Extremes become more extreme right up until they reverse, a reversal no one believes possible here in the waning days of 2020.
The absolutely last thing anyone expects is a collapse of all the asset bubbles, i.e. a deflation of assets that reverses the full 20 years of bubble-utopia since 2000. The consensus is universal: assets will continue to loft ever higher, forever and ever, because the Fed has our back, i.e. central banks will create trillions out of thin air without any consequence other than assets lofting ever higher.
This research paper from the San Francisco Federal Reserve begs to differ. Here is an excerpt from Longer-Run Economic Consequences of Pandemics (San Francisco Federal Reserve)
“Measured by deviations in a benchmark economic statistic, the real natural rate of interest, these responses indicate that pandemics are followed by sustained periods–over multiple decades–with depressed investment opportunities, possibly due to excess capital per unit of surviving labor, and/or heightened desires to save, possibly due to an increase in precautionary saving or a rebuilding of depleted wealth. Either way, if the trends play out similarly in the wake of COVID-19 then the global economic trajectory will be very different than was expected only a few months ago.”
Allow me to translate: wars launch 20-year booms of rebuilding, pandemics launch 20 years of deflation. Oops! Not only do wars destroy physical assets that must be rebuilt, they also tend to kill off a consequential percentage of the labor force, generating a labor shortage that pushes up wages.
So capital wins funding the rebuilding and labor wins because workers are scarce and in demand: win-win baby! Pandemics are considerably less warm and fuzzy, especially Covid-19. Pandemics are like neutron bombs, they leave the built environment intact so there’s no impetus to invest.
Unlike the Black Death that decimated the human workforce from China to Europe in the 1350s, Covid disproportionately takes the lives of the elderly, most of whom have already left the workforce. So the Covid pandemic’s reduction of the workforce is too modest in scale to create labor scarcities consequential enough to push wages higher.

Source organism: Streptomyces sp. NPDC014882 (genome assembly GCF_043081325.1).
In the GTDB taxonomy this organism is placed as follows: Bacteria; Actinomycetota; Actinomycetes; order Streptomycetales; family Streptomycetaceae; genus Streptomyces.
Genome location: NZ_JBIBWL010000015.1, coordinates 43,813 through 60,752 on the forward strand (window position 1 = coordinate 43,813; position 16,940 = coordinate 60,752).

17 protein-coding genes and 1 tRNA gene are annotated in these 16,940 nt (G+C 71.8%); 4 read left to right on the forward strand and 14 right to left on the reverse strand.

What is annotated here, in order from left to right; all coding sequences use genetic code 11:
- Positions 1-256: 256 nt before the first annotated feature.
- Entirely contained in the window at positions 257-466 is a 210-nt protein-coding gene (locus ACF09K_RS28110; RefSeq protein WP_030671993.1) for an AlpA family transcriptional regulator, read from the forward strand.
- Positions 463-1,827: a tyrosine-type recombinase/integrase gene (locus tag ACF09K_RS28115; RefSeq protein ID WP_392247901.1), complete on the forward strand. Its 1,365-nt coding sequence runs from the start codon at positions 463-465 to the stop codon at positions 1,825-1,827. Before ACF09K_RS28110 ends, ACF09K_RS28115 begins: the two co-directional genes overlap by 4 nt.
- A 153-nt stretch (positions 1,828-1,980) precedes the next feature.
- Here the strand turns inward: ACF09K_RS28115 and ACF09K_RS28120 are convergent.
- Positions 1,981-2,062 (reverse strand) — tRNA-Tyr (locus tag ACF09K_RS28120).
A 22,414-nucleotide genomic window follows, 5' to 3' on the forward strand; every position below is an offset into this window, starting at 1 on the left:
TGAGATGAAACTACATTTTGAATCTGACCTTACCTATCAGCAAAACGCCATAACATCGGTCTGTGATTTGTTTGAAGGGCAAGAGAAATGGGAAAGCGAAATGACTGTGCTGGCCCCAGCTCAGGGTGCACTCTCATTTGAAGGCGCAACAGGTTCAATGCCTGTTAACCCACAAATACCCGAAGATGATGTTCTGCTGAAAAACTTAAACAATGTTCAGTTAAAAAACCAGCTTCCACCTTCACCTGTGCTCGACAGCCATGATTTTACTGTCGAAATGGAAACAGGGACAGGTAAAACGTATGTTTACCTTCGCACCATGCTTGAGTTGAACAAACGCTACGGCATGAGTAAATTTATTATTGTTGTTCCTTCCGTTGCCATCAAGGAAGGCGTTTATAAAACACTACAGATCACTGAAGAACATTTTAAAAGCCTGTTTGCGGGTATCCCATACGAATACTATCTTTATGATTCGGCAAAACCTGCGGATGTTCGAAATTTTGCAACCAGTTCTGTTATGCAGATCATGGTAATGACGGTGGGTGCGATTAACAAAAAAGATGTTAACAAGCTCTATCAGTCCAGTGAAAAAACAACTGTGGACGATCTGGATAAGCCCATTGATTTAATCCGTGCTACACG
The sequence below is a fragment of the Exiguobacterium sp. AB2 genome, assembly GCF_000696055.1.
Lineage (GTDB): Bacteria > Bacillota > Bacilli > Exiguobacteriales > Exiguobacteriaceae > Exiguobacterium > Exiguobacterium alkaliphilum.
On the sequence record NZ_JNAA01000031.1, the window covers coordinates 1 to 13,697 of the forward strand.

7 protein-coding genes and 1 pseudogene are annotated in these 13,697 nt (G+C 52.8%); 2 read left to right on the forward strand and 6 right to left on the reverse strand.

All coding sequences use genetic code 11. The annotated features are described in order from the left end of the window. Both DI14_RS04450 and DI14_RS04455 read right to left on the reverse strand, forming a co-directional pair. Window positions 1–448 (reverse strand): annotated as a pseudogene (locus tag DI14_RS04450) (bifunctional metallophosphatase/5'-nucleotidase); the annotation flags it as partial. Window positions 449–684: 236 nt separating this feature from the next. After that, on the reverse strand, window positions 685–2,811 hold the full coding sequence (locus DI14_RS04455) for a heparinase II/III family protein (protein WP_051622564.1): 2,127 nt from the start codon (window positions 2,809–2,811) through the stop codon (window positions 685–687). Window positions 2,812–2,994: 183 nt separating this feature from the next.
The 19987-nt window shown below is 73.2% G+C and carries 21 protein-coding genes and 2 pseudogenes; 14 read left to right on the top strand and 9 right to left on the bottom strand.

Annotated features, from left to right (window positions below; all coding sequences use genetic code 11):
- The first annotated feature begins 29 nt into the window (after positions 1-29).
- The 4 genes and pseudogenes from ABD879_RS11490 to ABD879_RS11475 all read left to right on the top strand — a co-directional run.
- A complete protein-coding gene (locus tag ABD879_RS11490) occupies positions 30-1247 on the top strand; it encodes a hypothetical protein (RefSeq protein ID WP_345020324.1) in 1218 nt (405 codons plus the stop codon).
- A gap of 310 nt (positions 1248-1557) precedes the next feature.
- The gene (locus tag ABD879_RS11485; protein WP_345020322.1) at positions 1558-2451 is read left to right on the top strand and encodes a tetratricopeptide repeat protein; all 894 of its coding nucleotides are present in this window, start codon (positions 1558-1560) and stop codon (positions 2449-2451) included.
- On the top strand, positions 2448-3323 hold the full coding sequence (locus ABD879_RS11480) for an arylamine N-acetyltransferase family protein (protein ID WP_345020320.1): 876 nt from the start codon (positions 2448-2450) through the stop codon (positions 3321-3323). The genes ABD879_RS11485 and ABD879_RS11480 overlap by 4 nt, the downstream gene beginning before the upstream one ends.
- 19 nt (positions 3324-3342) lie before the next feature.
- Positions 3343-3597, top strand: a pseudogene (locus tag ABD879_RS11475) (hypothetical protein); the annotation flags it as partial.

In other words, lose-lose: capital earns low returns in a low-demand environment and labors’ wages stagnate in this low-demand economy.
Cue 20 years of asset deflation. Bu-bu-but the Fed is omnipotent, godlike in its powers! The Fed can push stocks to the moon, never mind history, fundamentals or reality!
Yes, well, um, fantasies are nice, and delusions are fun, but reality inevitably intrudes and diminishing returns on the Fed’s neofeudalist feast for the super-wealthy are about to grab markets by the throat, regardless of what the Fed bleats.
There are a couple of funny little things called reversion to the mean, bubble-symmetry and non-linear dynamics that the Fed doesn’t actually control (gasp!) because they are not fully controllable by human policies. Statistical outliers / extremes have a preternatural propensity to reverse, regardless of human manipulation (recall that the way of the Tao is reversal.)
And these reversals are not “buy the dip” wiggles; they completely reverse the entire bubblicious move to the stars via bubble-symmetry: so markets that go from 1,000 to 30,000 retrace all the way back down to 1,000, no matter how many humans shout, scream, plead and whine “that’s not possible!”
Oh yes it is. Hubris weighs heavily on our faith in the “right” human policies to work magic forever and ever. So as long as the Fed follows the “right policy” and continues printing trillions of dollars out of thin air and buying bonds (and whatever else needs to be bought up to loft markets higher) then Dow 100,000 is in the bag.
Or not. The idea that human don’t control everything is anathema to a technocrat elite, and so when the inevitable reversal crashes assets, everyone will rush around looking for the human-action cause of the disaster and the human-action fix, so we can get back on track to Dow 100,000.
But the search for causes will be in vain, for extremes pendulum swings reach a limit and then swing back, eventually reaching the opposite extreme minus a bit of friction, which is minimal in a frictionless financial sector of printing trillions with keystrokes.
If you want evidence that the pendulum has swung as far as it can go, ponder this chart of billionaire wealth jacked higher by the Fed and its central bank cronies:
Can 20 years of asset deflation be compressed into a mere two years? Absolutely. The global financial system has been running a 20-year experiment in extremes that’s close to producing interesting results.
Extremes become more extreme right up until they reverse, a reversal no one believes possible here in the waning days of 2020. If we could measure hubris, it would be near-infinite. and the reversal of that near-infinite extreme will be one for the ages.
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